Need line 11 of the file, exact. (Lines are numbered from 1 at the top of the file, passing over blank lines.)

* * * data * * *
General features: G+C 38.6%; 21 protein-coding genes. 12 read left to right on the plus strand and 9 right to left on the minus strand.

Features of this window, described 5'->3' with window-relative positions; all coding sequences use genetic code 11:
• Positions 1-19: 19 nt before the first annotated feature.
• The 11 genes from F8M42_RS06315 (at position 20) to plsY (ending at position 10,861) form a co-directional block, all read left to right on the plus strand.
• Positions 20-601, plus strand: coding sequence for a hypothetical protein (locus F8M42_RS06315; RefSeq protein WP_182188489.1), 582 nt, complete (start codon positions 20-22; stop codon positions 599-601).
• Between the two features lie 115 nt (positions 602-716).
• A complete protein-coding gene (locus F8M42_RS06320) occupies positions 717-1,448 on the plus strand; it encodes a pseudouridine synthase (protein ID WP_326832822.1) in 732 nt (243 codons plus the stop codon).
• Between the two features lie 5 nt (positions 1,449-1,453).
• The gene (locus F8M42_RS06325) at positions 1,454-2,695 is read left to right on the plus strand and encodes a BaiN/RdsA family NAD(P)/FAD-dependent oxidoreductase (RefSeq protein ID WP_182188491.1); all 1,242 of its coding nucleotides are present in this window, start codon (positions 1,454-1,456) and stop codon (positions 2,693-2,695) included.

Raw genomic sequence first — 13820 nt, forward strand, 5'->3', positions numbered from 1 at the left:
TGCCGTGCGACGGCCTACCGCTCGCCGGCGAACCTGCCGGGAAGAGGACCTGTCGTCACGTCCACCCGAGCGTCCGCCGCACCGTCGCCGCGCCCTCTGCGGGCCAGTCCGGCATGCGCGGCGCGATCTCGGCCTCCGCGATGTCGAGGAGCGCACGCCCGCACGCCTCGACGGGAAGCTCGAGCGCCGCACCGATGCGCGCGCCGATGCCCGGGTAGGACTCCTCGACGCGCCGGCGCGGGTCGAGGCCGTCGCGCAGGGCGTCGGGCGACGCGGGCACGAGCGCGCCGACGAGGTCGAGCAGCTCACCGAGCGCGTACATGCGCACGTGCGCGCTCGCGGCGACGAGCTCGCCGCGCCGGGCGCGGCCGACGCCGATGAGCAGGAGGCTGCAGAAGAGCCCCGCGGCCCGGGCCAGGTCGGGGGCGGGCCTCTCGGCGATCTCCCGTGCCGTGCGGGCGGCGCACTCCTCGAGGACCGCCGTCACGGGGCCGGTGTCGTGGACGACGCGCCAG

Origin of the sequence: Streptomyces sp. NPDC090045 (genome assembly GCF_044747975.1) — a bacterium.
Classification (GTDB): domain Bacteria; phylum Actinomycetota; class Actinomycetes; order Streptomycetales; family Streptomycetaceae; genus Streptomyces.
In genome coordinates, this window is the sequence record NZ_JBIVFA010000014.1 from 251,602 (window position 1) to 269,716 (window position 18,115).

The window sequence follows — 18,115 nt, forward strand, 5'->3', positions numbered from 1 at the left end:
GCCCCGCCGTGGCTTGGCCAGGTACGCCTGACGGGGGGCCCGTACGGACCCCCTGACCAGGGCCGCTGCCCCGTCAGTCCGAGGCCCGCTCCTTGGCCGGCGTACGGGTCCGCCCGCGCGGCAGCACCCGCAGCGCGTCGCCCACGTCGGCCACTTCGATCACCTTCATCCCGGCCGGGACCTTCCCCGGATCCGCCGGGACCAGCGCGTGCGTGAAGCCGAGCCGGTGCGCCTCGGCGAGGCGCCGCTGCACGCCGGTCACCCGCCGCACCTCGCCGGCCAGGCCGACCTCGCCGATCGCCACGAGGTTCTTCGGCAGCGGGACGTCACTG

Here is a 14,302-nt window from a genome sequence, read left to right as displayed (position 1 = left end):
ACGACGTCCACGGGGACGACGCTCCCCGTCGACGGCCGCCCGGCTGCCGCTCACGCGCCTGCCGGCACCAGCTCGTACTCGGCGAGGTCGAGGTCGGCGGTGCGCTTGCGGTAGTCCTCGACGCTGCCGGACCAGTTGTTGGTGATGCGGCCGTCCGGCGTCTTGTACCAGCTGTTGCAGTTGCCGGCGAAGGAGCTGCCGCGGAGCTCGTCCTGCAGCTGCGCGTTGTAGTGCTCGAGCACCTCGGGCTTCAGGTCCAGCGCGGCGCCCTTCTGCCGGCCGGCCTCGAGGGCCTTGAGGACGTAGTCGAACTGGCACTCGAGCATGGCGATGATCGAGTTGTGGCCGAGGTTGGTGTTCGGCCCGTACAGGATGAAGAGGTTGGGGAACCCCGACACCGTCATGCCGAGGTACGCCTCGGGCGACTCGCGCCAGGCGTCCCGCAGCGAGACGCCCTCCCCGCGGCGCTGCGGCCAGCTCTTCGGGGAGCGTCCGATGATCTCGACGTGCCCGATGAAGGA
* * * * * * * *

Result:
TGCCGTGCGACGGCCTACCGCTCGCCGGCGAACCTGCCGGGAAGAGGACCTGTCGTCACGTCCACCCGAGCGTCCGCCGCACCGTCGCCGCGCCCTCTGCGGGCCAGTCCGGCATGCGCGGCGCGATCTCGGCCTCCGCGATGTCGAGGAGCGCACGCCCGCACGCCTCGACGGGAAGCTCGAGCGCCGCACCGATGCGCGCGCCGATGCCCGGGTAGGACTCCTCGACGCGCCGGCGCGGGTCGAGGCCGTCGCGCAGGGCGTCGGGCGACGCGGGCACGAGCGCGCCGACGAGGTCGAGCAGCTCACCGAGCGCGTACATGCGCACGTGCGCGCTCGCGGCGACGAGCTCGCCGCGCCGGGCGCGGCCGACGCCGATGAGCAGGAGGCTGCAGAAGAGCCCCGCGGCCCGGGCCAGGTCGGGGGCGGGCCTCTCGGCGATCTCCCGTGCCGTGCGGGCGGCGCACTCCTCGAGGACCGCCGTCACGGGGCCGGTGTCGTGGACGACGCGCCAG